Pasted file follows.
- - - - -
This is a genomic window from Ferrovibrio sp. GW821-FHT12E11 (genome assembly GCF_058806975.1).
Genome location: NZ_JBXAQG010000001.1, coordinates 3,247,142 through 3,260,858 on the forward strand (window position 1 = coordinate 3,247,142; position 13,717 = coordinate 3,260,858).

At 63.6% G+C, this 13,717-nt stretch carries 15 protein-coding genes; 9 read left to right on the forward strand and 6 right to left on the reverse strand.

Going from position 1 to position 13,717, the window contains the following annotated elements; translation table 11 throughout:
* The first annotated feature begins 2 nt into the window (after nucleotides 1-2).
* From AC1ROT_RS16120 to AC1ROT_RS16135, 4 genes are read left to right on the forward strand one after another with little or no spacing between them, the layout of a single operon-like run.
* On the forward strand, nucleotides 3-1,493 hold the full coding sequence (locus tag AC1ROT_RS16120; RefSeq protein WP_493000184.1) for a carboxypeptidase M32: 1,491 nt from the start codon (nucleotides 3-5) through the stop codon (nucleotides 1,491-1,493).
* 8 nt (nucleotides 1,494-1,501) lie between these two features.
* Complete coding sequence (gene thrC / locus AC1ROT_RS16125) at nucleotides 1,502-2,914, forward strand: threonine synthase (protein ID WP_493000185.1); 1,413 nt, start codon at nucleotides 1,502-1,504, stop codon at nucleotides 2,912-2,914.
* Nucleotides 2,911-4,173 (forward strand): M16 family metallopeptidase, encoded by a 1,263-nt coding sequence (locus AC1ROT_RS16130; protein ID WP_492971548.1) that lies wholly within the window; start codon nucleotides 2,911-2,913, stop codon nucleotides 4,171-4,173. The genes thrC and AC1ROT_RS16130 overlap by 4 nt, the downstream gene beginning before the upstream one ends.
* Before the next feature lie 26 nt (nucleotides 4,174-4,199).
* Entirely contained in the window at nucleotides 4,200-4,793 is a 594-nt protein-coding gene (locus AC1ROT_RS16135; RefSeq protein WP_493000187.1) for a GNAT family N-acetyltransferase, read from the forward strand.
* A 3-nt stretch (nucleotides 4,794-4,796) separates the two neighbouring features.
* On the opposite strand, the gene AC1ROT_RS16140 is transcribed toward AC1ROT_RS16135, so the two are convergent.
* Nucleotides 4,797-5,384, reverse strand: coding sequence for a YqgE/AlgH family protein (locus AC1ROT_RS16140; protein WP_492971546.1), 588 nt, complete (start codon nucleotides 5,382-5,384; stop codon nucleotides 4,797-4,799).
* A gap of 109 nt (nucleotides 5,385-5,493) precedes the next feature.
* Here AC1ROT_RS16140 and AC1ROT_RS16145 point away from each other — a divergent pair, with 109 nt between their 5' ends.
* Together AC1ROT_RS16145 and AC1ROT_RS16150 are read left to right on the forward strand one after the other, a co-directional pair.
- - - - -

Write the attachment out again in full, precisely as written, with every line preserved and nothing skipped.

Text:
This is a genomic window from Ferrovibrio sp. GW821-FHT12E11 (genome assembly GCF_058806975.1).
Genome location: NZ_JBXAQG010000001.1, coordinates 3,247,142 through 3,260,858 on the forward strand (window position 1 = coordinate 3,247,142; position 13,717 = coordinate 3,260,858).

At 63.6% G+C, this 13,717-nt stretch carries 15 protein-coding genes; 9 read left to right on the forward strand and 6 right to left on the reverse strand.

Going from position 1 to position 13,717, the window contains the following annotated elements; translation table 11 throughout:
* The first annotated feature begins 2 nt into the window (after nucleotides 1-2).
* From AC1ROT_RS16120 to AC1ROT_RS16135, 4 genes are read left to right on the forward strand one after another with little or no spacing between them, the layout of a single operon-like run.
* On the forward strand, nucleotides 3-1,493 hold the full coding sequence (locus tag AC1ROT_RS16120; RefSeq protein WP_493000184.1) for a carboxypeptidase M32: 1,491 nt from the start codon (nucleotides 3-5) through the stop codon (nucleotides 1,491-1,493).
* 8 nt (nucleotides 1,494-1,501) lie between these two features.
* Complete coding sequence (gene thrC / locus AC1ROT_RS16125) at nucleotides 1,502-2,914, forward strand: threonine synthase (protein ID WP_493000185.1); 1,413 nt, start codon at nucleotides 1,502-1,504, stop codon at nucleotides 2,912-2,914.
* Nucleotides 2,911-4,173 (forward strand): M16 family metallopeptidase, encoded by a 1,263-nt coding sequence (locus AC1ROT_RS16130; protein ID WP_492971548.1) that lies wholly within the window; start codon nucleotides 2,911-2,913, stop codon nucleotides 4,171-4,173. The genes thrC and AC1ROT_RS16130 overlap by 4 nt, the downstream gene beginning before the upstream one ends.
* Before the next feature lie 26 nt (nucleotides 4,174-4,199).
* Entirely contained in the window at nucleotides 4,200-4,793 is a 594-nt protein-coding gene (locus AC1ROT_RS16135; RefSeq protein WP_493000187.1) for a GNAT family N-acetyltransferase, read from the forward strand.
* A 3-nt stretch (nucleotides 4,794-4,796) separates the two neighbouring features.
* On the opposite strand, the gene AC1ROT_RS16140 is transcribed toward AC1ROT_RS16135, so the two are convergent.
* Nucleotides 4,797-5,384, reverse strand: coding sequence for a YqgE/AlgH family protein (locus AC1ROT_RS16140; protein WP_492971546.1), 588 nt, complete (start codon nucleotides 5,382-5,384; stop codon nucleotides 4,797-4,799).
* A gap of 109 nt (nucleotides 5,385-5,493) precedes the next feature.
* Here AC1ROT_RS16140 and AC1ROT_RS16145 point away from each other — a divergent pair, with 109 nt between their 5' ends.
* Together AC1ROT_RS16145 and AC1ROT_RS16150 are read left to right on the forward strand one after the other, a co-directional pair.